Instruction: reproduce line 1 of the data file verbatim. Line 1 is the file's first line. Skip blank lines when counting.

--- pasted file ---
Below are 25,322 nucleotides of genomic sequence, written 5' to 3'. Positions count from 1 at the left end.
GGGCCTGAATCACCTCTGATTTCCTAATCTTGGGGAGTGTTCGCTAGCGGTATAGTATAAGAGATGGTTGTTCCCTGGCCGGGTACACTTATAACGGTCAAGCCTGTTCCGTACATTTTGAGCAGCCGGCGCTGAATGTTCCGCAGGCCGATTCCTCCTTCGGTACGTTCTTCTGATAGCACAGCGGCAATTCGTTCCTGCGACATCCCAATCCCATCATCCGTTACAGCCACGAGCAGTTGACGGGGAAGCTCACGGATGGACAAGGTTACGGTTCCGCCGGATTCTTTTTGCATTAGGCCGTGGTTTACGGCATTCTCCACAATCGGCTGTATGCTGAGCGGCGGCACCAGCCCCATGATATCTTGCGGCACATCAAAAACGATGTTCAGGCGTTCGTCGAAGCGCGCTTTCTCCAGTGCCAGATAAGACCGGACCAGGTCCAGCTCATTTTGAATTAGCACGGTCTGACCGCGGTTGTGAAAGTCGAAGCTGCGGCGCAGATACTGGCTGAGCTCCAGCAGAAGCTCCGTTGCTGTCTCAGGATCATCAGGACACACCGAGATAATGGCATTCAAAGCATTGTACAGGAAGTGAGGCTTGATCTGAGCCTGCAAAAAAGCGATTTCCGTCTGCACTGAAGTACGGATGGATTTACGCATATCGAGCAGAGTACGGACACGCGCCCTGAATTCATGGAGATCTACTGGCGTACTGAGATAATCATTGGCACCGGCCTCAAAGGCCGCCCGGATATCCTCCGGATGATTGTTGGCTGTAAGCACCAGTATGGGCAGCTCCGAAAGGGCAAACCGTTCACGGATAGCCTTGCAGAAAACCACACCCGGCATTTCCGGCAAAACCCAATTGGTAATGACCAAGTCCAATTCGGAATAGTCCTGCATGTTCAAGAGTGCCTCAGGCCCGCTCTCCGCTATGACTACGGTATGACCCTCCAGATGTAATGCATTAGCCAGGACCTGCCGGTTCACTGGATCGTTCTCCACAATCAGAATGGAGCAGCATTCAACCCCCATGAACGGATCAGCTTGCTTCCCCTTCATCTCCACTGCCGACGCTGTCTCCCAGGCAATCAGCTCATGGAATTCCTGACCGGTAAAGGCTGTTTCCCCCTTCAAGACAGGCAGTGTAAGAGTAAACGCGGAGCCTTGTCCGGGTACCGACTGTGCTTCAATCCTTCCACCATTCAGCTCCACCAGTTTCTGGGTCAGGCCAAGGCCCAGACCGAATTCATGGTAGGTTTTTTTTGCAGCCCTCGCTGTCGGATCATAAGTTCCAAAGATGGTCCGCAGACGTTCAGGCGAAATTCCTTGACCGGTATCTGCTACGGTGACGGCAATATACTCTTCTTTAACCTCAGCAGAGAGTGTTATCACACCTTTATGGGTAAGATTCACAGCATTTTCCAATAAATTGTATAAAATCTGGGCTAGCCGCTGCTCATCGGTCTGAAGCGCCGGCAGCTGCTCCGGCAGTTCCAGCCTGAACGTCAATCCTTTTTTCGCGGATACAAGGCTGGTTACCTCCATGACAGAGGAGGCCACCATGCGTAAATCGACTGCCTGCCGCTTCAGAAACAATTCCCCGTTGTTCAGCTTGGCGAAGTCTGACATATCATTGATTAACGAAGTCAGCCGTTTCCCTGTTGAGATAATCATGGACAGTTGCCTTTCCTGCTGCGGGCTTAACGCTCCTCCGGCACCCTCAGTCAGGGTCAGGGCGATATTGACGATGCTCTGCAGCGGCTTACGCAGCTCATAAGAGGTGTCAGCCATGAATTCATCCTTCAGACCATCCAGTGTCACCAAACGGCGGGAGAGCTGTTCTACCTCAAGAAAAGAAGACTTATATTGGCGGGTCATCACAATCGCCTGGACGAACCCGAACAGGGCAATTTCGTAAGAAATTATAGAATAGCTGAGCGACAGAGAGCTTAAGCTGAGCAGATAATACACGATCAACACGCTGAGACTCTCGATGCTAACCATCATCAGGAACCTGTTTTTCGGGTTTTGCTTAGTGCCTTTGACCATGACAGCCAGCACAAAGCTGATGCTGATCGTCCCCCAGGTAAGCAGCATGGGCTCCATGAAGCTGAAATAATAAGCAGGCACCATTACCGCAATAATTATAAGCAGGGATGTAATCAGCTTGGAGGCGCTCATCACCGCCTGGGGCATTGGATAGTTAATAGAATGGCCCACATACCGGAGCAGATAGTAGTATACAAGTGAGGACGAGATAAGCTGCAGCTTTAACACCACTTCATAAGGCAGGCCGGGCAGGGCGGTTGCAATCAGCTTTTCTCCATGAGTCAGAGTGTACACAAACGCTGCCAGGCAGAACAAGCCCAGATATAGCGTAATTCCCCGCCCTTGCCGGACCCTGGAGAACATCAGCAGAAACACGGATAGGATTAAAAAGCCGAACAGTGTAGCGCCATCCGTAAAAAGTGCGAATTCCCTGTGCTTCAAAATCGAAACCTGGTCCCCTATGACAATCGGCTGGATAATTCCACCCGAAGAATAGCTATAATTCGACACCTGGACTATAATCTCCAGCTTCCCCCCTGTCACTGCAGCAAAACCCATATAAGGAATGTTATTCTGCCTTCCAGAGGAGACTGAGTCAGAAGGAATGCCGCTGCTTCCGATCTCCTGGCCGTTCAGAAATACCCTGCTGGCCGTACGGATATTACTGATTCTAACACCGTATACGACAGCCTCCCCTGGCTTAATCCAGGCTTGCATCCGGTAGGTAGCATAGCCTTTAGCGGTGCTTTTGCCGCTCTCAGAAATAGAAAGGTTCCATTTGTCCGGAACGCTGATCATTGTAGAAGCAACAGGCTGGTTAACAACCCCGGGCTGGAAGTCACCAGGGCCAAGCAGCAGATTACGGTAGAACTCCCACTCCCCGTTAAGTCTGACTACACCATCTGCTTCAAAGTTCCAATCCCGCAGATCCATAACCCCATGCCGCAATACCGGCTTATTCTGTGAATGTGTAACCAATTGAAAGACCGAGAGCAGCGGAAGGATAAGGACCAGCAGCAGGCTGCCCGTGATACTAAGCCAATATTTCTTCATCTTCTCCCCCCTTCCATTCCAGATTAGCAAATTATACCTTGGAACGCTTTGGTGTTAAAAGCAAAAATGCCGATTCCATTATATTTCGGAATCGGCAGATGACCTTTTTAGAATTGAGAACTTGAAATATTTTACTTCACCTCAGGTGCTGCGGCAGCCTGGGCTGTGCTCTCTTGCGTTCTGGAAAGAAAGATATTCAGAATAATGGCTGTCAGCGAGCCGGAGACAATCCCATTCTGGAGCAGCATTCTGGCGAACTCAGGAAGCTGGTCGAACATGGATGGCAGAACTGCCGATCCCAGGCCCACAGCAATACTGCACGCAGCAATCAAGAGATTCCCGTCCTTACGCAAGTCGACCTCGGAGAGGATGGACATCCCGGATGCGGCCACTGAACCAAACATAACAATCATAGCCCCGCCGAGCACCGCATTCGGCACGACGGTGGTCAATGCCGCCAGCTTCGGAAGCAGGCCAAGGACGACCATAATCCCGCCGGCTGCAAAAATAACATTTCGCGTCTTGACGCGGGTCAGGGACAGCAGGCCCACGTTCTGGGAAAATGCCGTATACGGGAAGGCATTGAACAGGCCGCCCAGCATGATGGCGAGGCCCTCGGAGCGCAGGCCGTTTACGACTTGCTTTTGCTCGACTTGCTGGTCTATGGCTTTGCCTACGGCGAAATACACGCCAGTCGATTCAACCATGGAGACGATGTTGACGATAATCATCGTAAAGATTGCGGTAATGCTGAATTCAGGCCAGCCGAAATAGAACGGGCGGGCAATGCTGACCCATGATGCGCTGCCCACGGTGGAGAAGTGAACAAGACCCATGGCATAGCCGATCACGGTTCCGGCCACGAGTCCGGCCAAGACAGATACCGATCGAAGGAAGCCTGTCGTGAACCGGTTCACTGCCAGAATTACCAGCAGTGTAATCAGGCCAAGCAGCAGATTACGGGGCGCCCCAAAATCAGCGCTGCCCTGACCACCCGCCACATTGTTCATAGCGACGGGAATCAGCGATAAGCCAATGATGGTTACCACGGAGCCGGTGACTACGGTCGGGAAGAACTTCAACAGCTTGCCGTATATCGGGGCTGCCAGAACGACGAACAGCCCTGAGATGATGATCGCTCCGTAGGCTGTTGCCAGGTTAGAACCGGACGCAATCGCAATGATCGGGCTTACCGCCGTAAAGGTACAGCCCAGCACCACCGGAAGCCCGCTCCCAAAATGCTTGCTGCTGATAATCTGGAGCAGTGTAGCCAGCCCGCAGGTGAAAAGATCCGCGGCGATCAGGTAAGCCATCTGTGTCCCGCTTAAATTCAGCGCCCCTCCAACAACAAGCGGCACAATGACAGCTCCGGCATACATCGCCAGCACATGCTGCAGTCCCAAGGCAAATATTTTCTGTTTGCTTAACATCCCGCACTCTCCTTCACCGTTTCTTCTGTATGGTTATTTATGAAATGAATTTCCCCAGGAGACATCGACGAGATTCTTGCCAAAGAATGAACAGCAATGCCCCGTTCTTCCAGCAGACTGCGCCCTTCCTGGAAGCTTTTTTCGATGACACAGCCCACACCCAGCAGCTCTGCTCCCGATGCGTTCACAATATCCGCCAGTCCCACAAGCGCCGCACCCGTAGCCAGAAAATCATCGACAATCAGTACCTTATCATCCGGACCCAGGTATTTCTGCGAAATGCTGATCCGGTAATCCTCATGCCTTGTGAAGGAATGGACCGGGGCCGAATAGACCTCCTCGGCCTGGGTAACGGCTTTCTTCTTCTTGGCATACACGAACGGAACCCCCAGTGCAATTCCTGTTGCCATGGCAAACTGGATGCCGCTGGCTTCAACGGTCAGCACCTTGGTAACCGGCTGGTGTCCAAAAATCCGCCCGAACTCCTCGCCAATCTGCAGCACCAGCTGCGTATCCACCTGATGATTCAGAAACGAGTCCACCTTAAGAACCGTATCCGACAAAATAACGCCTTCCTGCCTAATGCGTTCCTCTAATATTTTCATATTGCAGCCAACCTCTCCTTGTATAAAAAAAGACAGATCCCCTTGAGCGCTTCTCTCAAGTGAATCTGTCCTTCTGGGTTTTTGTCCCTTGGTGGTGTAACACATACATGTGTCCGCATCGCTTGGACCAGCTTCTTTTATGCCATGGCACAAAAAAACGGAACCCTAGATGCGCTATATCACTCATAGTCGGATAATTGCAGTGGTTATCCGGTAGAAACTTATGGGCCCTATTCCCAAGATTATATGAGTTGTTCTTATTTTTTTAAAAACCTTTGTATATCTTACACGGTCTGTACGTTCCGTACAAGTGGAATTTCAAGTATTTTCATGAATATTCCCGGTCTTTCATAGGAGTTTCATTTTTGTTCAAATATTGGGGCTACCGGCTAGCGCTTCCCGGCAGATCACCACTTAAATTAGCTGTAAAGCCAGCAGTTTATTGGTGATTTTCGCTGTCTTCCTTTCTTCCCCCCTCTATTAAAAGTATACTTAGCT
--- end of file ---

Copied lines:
Below are 25,322 nucleotides of genomic sequence, written 5' to 3'. Positions count from 1 at the left end.